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A tyre will start its life with approximately 8mm of tread, however, over time this will wear down. Tyre tread enables your tyres to maintain contact with the road and this grip increases road holding and driver control.
Adequate tread depth is crucial when it comes to driving in wet conditions as your tyre tread works to clear water away from the tyre and this enables you to retain contact with the surface of the road.
If you have insufficient tread depth, you risk losing contact with the road in wet conditions and this can lead to aquaplaning (when your tyres lose contact and travel on top of the surface of the water). When this happens, you lose control of your vehicle and you will be unable to accelerate, brake or steer effectively.
Tread Depth Limits
Tread depth wears gradually and at different rates, as it is dependent upon how far and frequently you drive, your driving style and the materials used in the construction of your tyre. This means that there is no set expiry date on tyre tread and you must check it at least once a month to ensure that your tyres are safe and legal.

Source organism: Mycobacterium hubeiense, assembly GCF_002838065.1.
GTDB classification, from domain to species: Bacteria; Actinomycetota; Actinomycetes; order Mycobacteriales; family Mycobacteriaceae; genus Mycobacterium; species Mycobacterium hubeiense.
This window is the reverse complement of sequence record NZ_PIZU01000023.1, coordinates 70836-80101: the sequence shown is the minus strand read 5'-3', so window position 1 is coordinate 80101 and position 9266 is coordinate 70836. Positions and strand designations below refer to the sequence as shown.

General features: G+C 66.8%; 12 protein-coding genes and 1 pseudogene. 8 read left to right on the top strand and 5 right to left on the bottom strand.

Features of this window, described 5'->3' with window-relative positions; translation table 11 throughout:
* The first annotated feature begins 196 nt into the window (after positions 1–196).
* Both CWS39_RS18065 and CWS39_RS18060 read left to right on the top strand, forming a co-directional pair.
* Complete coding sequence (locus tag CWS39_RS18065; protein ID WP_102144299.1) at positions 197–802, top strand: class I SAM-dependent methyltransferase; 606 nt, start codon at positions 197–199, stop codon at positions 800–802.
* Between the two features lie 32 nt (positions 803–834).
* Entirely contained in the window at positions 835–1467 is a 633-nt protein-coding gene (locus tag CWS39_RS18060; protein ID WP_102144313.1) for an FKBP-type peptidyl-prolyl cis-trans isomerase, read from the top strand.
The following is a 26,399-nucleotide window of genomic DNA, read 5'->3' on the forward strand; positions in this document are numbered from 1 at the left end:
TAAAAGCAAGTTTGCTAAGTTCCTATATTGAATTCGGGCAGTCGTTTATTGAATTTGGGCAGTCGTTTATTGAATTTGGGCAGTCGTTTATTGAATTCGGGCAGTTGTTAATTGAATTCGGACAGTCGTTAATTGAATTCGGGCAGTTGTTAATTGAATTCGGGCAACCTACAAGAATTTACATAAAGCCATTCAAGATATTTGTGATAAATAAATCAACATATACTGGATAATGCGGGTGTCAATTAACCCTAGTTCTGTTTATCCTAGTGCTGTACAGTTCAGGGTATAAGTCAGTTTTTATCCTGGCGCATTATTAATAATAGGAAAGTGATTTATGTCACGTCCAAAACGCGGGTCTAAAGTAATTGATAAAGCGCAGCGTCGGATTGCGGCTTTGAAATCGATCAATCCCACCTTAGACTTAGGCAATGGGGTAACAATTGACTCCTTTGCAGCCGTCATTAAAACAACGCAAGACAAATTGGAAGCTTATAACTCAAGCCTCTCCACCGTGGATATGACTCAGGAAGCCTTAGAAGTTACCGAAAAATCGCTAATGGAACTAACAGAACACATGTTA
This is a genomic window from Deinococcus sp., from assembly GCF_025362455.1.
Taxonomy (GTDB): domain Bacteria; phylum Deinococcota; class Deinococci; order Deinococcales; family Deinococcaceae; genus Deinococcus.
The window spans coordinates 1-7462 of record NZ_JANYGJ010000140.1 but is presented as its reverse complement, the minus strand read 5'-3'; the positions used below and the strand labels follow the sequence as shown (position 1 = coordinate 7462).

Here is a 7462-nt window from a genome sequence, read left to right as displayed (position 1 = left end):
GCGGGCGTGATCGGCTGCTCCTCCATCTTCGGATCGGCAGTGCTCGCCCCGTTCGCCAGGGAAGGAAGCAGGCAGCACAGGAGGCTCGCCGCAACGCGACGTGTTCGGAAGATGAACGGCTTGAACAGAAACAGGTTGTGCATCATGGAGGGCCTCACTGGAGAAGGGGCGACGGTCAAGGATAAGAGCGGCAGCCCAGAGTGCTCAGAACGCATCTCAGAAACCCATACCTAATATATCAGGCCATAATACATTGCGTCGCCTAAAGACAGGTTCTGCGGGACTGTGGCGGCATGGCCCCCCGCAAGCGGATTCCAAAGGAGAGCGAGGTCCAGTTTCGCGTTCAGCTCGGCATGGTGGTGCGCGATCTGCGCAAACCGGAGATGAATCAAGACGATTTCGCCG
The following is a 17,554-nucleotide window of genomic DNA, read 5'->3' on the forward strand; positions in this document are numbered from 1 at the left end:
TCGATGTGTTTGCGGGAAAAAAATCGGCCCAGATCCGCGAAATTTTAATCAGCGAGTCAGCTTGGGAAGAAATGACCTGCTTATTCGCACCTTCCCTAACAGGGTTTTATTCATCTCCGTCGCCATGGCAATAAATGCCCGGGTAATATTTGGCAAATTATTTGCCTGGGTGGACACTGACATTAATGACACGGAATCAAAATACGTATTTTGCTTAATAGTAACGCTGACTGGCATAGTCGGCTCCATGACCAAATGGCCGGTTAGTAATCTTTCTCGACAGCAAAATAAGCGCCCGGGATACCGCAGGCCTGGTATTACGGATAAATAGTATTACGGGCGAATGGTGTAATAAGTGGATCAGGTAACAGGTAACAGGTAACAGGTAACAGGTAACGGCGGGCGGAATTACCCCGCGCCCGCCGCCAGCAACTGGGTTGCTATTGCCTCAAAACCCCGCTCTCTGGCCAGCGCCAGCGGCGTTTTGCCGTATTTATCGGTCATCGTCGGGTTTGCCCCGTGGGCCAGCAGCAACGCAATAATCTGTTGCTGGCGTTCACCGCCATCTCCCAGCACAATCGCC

The minimum legal tread depth limit for cars is 1.6mm across the central ¾ of the tyre. If you are found driving on tyres that have tread lower than the legal minimum you can risk receiving up to 3 penalty points on your driving licence and a fine of £2,500 per illegal tyre.
Although the legal minimum is 1.6mm, most tyre manufacturers would recommend replacing your tyres once the tread falls below 3mm. This is because at 3mm the tyre’s gripping and handling capabilities are drastically reduced, braking distances increase and your resistance against aquaplaning is significantly weakened.
In addition, tyre tread does not always wear evenly. This means that the outside edge, inside edge or shoulder will noticeably show more wear than anywhere else on the tyre. This usually indicates that your wheels have become misaligned – if you do notice this, make an appointment to have your wheel alignment checked.
How to Check your Tread Depth
Simply place a 20 pence piece, on one of its flat edges, in to the tread grooves across three different areas on your tyre. If any part of the outer band of the coin inside the groove is visible above the tread then your tyres are illegal and must be replaced immediately.
Alternatively, you can purchase a tyre tread depth gauge to help you check your tyres. Some manufacturers provide tread wear indicators which you will only begin to see when your tyres need to be replaced.
This helpful video from TyreSafe shows you how you can accurately check your tyre tread depth here:
Tread Depth Survey Results
Take a look at this infographic which explains the results of the TyreSafe Tread Depth survey.